The Church of Scientology has been blitzing Melbourne with a personality questionnaire.
The high-profile church recently sent 200 personality tests to homes throughout the state. But experts have queried the credibility of the questionnaire, saying it has no scientific basis.
The test, called the Oxford Capacity Analysis, is used worldwide in scientology recruitment and contains a number of bizarre questions, including:
WOULD it take a definite effort on your part to consider the subject of suicide?
DO children irritate you?
DO you get occasional twitches of your muscles when there is no logical reason for it?
Independent Senator Nick Xenophon slammed the group, saying it had no shame when it came to trying to lure unsuspecting people to the church.
"If this is a free public service, then L. Ron Hubbard must be Santa Claus," Senator Xenophon said.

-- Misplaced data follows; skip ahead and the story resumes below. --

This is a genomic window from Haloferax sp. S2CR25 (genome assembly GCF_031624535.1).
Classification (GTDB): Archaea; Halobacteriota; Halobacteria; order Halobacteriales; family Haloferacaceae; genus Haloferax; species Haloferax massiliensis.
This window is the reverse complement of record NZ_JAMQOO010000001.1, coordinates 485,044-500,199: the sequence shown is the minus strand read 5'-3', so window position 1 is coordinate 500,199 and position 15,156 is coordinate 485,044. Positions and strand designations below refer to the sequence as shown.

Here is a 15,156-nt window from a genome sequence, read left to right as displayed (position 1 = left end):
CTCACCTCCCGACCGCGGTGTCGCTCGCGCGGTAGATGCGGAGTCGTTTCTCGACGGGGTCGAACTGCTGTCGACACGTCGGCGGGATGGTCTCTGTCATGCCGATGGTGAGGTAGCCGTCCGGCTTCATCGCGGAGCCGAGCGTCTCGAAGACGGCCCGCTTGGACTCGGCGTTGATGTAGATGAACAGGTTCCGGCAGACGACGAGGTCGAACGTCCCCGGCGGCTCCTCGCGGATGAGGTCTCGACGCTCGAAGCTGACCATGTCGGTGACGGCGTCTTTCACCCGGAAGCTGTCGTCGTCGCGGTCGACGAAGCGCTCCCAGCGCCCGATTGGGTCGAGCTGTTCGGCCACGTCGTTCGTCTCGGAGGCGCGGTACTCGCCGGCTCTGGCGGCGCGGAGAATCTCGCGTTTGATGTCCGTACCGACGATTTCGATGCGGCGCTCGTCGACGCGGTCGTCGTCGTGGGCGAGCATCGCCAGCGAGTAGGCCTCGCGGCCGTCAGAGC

"This is a completely cynical marketing exercise but the product offered can ruin lives."
Church of Scientology's Melbourne spokeswoman Mary Anderson said they were not doing anything illegal.
"People like to learn about their personalities and how they relate to other people," she said.
"The personality tests have nothing to do with recruiting new members."
Prof Nicholas Haslam, of the School of Psychological Sciences at the University of Melbourne, said the Oxford Capacity Analysis test was not an accepted personality test.
"It is a tool associated with the Church of Scientology that has no standing in the professional community of psychology practitioners and researchers, that lacks basic evidence of validity, and that often has been criticized for how it is mis-used," he said.